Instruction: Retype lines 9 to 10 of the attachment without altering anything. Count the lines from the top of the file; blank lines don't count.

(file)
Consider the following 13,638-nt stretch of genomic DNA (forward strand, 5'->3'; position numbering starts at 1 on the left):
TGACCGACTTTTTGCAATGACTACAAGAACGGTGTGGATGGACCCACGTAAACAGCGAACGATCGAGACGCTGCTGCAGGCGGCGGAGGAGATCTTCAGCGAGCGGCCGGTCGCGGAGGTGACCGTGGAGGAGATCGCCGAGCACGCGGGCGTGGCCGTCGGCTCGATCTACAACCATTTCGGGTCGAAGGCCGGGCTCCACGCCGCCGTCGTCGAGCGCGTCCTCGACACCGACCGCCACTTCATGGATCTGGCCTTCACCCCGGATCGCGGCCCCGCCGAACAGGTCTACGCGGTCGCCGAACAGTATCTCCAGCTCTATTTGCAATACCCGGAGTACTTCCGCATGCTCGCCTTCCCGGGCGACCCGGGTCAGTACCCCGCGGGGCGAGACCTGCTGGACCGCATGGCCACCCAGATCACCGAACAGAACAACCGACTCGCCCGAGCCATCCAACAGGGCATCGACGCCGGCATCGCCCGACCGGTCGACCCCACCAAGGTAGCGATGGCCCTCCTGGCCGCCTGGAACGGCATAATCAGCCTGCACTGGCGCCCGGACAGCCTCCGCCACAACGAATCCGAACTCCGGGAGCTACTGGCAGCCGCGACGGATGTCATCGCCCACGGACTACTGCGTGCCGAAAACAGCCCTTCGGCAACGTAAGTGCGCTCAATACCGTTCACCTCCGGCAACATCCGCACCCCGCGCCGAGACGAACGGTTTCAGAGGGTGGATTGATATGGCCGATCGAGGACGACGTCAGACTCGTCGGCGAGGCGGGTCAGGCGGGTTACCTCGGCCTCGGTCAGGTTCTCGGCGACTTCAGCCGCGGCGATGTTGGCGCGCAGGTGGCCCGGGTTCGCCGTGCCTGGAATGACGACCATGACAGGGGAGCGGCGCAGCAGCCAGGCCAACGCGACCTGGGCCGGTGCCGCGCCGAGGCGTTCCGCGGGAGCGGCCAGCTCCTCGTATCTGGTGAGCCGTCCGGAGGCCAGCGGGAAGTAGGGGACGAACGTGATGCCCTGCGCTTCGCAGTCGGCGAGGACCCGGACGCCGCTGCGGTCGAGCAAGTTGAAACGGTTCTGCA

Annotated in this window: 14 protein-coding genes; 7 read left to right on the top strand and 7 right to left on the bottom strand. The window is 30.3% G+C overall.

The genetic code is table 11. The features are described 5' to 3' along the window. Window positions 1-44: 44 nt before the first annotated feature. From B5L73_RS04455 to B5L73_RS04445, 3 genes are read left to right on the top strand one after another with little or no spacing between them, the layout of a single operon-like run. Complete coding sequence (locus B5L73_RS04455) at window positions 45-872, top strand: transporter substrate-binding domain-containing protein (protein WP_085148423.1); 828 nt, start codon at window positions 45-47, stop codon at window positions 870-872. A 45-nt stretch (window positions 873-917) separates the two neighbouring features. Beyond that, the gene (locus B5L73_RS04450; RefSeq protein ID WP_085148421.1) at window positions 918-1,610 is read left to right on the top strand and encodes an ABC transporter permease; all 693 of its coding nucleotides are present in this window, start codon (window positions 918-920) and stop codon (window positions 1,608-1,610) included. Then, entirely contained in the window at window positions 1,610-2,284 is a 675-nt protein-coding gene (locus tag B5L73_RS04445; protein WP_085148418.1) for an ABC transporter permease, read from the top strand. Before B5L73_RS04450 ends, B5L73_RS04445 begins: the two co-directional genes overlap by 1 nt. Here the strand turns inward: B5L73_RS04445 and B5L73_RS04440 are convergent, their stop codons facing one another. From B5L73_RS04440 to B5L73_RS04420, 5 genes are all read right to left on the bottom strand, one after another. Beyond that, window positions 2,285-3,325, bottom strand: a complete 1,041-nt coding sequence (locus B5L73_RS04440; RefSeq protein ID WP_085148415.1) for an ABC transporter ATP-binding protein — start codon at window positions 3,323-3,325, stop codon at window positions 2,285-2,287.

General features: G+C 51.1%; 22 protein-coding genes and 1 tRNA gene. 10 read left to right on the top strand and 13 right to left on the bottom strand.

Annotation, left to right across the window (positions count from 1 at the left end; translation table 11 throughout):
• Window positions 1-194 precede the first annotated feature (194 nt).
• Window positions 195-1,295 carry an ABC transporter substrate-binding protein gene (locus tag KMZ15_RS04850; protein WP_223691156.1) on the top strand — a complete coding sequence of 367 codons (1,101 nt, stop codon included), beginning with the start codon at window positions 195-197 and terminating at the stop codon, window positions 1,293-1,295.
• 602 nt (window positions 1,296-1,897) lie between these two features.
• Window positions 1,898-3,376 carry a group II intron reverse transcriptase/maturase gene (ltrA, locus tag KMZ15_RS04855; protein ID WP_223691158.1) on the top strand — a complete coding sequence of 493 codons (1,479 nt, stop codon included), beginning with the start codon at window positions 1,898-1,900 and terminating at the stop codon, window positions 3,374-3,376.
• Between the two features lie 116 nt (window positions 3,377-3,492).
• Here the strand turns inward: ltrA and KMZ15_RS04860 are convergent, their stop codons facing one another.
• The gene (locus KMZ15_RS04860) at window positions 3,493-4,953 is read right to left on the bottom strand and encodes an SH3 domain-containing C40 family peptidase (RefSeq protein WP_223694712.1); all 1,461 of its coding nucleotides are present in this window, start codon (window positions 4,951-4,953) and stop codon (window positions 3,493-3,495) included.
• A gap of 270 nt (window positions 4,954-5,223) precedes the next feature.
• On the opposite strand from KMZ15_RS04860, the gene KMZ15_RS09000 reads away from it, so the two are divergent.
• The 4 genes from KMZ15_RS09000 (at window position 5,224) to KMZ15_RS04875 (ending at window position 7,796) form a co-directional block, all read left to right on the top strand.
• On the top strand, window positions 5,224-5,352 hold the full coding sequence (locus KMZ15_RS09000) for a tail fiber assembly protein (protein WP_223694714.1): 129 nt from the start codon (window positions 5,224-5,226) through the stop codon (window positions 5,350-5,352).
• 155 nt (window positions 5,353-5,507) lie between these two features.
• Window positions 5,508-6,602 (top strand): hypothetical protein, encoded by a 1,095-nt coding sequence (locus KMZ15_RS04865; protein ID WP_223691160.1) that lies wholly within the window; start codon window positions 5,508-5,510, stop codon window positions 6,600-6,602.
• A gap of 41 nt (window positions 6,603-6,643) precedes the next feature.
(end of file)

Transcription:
• 602 nt (window positions 1,296-1,897) lie between these two features.
• Window positions 1,898-3,376 carry a group II intron reverse transcriptase/maturase gene (ltrA, locus tag KMZ15_RS04855; protein ID WP_223691158.1) on the top strand — a complete coding sequence of 493 codons (1,479 nt, stop codon included), beginning with the start codon at window positions 1,898-1,900 and terminating at the stop codon, window positions 3,374-3,376.